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September 1950


Author Affiliations

Civilian Consultant in Dermatology and Syphilology, United States Naval Hospital OAKLAND, CALIF.; (MC), U.S.N.R.; (MC), U.S.N.R.

From the Dermatology Service, United States Naval Hospital, Oakland, Calif.

Arch Derm Syphilol. 1950;62(3):443-448. doi:10.1001/archderm.1950.01530160097019

We report this case of the Ehlers-Danlos syndrome because of the general interest such a case presents to the practitioner of medicine. This disease process is not a rarity, and yet few cases have been reported in which all components of the syndrome were present.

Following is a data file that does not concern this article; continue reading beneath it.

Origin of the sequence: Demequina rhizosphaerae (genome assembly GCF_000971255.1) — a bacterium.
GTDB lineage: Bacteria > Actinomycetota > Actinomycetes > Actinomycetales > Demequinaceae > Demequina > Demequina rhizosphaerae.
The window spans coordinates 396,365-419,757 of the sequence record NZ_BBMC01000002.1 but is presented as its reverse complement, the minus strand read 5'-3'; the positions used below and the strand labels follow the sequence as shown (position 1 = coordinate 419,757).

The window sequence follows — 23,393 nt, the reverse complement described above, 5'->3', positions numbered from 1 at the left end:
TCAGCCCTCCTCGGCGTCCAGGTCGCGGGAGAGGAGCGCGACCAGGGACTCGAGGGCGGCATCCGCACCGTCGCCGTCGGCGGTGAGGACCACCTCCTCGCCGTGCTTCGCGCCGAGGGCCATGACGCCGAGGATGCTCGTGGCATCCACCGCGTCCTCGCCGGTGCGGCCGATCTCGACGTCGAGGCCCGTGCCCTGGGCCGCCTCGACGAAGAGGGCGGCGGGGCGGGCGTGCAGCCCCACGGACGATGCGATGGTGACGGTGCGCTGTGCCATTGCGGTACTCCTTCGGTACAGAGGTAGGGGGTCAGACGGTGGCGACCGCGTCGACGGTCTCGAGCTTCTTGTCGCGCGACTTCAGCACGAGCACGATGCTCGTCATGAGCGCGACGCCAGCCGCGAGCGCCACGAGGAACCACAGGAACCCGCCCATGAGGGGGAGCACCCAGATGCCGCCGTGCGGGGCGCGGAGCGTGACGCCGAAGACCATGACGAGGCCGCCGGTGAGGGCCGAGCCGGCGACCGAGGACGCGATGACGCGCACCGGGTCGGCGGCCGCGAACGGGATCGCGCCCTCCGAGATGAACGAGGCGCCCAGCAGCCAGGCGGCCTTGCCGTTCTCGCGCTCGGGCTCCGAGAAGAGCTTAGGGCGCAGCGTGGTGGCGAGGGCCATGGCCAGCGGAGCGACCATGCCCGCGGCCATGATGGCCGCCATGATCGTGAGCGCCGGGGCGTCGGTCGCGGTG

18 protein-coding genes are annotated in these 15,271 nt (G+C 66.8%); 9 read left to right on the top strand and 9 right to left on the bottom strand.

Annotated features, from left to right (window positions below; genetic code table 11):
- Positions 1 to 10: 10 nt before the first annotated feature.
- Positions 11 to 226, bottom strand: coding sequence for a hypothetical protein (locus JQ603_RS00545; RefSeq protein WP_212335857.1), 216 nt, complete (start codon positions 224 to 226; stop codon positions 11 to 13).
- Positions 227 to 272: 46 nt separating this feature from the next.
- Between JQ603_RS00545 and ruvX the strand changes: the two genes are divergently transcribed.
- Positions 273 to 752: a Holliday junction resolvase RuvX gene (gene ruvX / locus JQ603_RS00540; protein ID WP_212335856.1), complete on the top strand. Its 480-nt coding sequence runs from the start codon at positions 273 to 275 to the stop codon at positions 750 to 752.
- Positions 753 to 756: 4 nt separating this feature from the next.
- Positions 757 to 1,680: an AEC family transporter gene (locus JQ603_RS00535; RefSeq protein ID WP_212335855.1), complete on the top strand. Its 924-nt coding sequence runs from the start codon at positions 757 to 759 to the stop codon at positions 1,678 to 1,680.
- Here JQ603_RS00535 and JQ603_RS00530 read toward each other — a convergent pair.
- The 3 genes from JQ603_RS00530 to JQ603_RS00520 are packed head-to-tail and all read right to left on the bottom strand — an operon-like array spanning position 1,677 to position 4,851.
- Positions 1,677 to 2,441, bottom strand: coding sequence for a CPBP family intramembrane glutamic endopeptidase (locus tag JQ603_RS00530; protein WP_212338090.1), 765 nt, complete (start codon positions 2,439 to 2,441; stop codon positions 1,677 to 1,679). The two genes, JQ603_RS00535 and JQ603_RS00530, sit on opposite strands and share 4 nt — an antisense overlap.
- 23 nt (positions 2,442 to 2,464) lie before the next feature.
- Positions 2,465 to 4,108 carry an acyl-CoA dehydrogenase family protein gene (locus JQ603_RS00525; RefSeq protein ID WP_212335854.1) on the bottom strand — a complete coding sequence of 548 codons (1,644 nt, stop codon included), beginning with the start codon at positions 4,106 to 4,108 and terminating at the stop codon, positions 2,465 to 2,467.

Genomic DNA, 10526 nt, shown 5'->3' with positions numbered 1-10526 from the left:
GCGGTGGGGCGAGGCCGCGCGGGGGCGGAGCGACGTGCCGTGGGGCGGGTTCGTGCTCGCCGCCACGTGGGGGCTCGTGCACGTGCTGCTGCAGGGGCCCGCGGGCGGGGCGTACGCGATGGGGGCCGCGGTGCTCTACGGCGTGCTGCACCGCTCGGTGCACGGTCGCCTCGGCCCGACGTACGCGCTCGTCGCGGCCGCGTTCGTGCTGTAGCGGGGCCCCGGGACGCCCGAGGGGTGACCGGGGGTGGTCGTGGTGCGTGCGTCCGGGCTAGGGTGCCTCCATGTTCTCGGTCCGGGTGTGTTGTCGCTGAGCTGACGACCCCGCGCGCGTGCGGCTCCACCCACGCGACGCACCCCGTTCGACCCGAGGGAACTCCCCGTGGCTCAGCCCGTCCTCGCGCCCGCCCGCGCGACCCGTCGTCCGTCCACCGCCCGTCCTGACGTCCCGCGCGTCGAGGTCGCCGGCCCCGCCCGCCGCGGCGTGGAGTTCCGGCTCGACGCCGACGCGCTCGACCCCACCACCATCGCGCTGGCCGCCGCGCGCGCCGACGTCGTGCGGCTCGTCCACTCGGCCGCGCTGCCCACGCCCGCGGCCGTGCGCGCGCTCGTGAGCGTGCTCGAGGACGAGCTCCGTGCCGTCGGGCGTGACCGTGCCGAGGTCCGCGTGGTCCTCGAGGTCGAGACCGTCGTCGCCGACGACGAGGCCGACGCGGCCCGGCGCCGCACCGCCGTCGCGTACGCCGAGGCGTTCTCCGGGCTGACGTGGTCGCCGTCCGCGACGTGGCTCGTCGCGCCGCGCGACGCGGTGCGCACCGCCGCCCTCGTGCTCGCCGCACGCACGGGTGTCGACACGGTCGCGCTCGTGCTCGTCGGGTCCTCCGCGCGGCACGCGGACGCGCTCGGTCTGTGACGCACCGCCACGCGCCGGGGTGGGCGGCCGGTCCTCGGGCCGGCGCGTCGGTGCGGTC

Early descriptions of the syndrome were made by Ehlers, by Cohn and by Danlos.1 Since that time, many more cases have been reported, a larger proportion now coming from the American literature. In 1936 Ronchese2 reviewed the literature, finding 27 previous cases and adding 3 of his own. Through this review it was learned that not all cases previously reported satisfied the criteria originally prescribed by Ehlers and Danlos, namely (1) dermatorrhexis (fragilitas cutis), (2) dermatochalasis (laxitas cutis) and (3) arthrochalasis (laxitas articularis). Speculation still exists concerning the etiology of this disease. The histopathologic picture varies according to the authors who